• Paul Edward Bidanset, City of Norfolk, Virginia: Using Locally Weighted Regression with Simultaneous Spatial, Temporal and Attribute Weighting Functions to Improve Accuracy of Mass Appraisal Models
  • Charles J. Gabbe, University of California: Why are regulations adopted and what do they do? The case of Los Angeles
  • Andrew McMillan, University of Illinois at Urbana-Champaign: After the Foreclosure Crisis: Measuring Neighborhood Recovery and Contributing Factors
  • Linda Shi, Massachusetts Institute of Technology: Resilient regions: U.S. Experiments in Metropolitan Climate Adaptation?

The David C. Lincoln Fellowships in Land Value Taxation (LVT) were established in 1999 to develop academic and professional interest in this topic through support for major research projects. The fellowship program honors David C. Lincoln, former chairman of the Lincoln Foundation and founding chairman of the Lincoln Institute, and his long-standing interest in land value taxation (LVT). The program encourages scholars and practitioners to undertake new work in the basic theory of LVT and its applications. These research projects add to the knowledge and understanding of LVT as a component of contemporary fiscal systems in countries throughout the world. The 2014-2015 DCL fellowships announced here constitute the fifteenth group to be awarded:

  • Alex Anas, Professor of Economics, State University of New York at Buffalo: The Effects of Land Value Taxation in Los Angeles and Paris in a Computable General Equilibrium Model
  • Kevin C. Gillen, Economist and Senior Research Consultant, Fels Institute of Government, University of Pennsylvania; and Guy Thigpen, Director of Research, Philadelphia Redevelopment Authority: The Empirical Development and Application of Land Price Indices
  • Tina Beale, Program Director, Land Economy and Valuation Surveying Division, University of Technology at Jamaica; Rochelle Channer-Miller, Assistant Lecturer, Land Economy and Valuation Surveying Division, University of Technology at Jamaica; Cadien Murray-Stuart, Senior Lecturer, Land Economy and Valuation Surveying Division, University of Technology at Jamaica; and Amani Ishemo, Associate Professor, Urban and Regional Planning Division, University of Technology at Jamaica: Towards Property Tax Compliance: A Case Study of Attitudes Toward Paying Property Taxes in Jamaica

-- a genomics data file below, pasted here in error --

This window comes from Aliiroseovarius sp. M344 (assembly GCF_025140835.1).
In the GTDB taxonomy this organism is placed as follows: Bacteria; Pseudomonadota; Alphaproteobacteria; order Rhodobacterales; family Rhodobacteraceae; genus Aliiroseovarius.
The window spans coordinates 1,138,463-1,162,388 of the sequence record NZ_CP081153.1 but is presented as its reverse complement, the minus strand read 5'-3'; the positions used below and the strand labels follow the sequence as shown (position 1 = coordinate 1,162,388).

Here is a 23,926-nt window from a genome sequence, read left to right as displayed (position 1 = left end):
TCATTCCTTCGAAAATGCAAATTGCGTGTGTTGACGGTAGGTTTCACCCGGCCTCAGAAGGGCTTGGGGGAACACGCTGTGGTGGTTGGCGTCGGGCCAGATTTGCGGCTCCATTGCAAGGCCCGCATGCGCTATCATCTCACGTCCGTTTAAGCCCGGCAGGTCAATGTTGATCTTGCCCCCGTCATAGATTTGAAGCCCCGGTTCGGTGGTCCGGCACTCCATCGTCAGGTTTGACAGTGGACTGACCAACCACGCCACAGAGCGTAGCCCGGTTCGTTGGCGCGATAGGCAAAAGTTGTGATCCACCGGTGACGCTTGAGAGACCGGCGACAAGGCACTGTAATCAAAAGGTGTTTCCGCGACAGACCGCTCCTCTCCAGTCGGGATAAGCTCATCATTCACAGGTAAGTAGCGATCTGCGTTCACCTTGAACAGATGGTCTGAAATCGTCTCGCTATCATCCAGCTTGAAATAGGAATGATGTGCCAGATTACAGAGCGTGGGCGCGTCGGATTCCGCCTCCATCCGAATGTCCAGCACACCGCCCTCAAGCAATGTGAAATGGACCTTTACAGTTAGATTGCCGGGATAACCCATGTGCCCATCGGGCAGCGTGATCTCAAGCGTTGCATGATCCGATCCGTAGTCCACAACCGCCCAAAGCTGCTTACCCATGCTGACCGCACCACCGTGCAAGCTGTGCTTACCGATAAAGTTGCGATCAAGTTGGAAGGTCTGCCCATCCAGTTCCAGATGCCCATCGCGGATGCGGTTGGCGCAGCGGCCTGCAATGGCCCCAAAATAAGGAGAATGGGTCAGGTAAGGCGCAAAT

• Robert W. Wassmer, Professor, Department of Public Policy and Administration, California State University at Sacramento: Property Taxation, Its Land Value Component, and the Generation of "Urban Sprawl": The Needed Empirical Evidence
  • Zhou Yang, Assistant Professor of Economics, Robert Morris University: Differential Effects of Two-Rate Property Taxation: New Evidence from Pennsylvania

The Lincoln Institute invites new applicants for the David C. Lincoln Fellowships for 2015-2016; the applications process is spelled out here.

Odds & Ends

Re-using vacant industrial buildings for makers spaces in Baltimore, what Regenerating America's Legacy Cities co-author Alan Mallach calls strategic incrementalism ... Lincoln Institute Fellow Alexander von Hoffman joined HUD Secretary Julián Castro, Gary, Indiana Mayor Karen Freeman-Wilson and Ralph Becker, mayor of Salt Lake City and president of the National League of Cities, at Opportunity in Urban America at the Urban Institute earlier this month ... In the news: Lincoln Institute President George W. "Mac" McCarthy on the New York City real estate market, and in The Boston Globe on the wisdom of public financing in Boston's 2024 Olympics bid ... The Sonoran Institute recently celebrated the release of over 100,000 acre-feet of water in the Lincoln-Institute supported Colorado River Delta Pulse Flow initiative ... Lincoln Institute Fellow Daphne Kenyon on the strains on municipal fiscal health brought on by a police misconduct case outside Detroit, and Armando Carbonell on the siting of homeless shelters in Yakima ... This month's highlighted Working Paper: The CIPUV Residential Land Use Regulatory Index: A Measure of the Local Regulatory Environment for Land and Housing Markets in Argentina's Municipalities by Cynthia Goytia, Guadalupe Dorna, Jonathan Cohen, and Ricardo Pasquini.

— ANTHONY FLINT, Lincoln Institute of Land Policy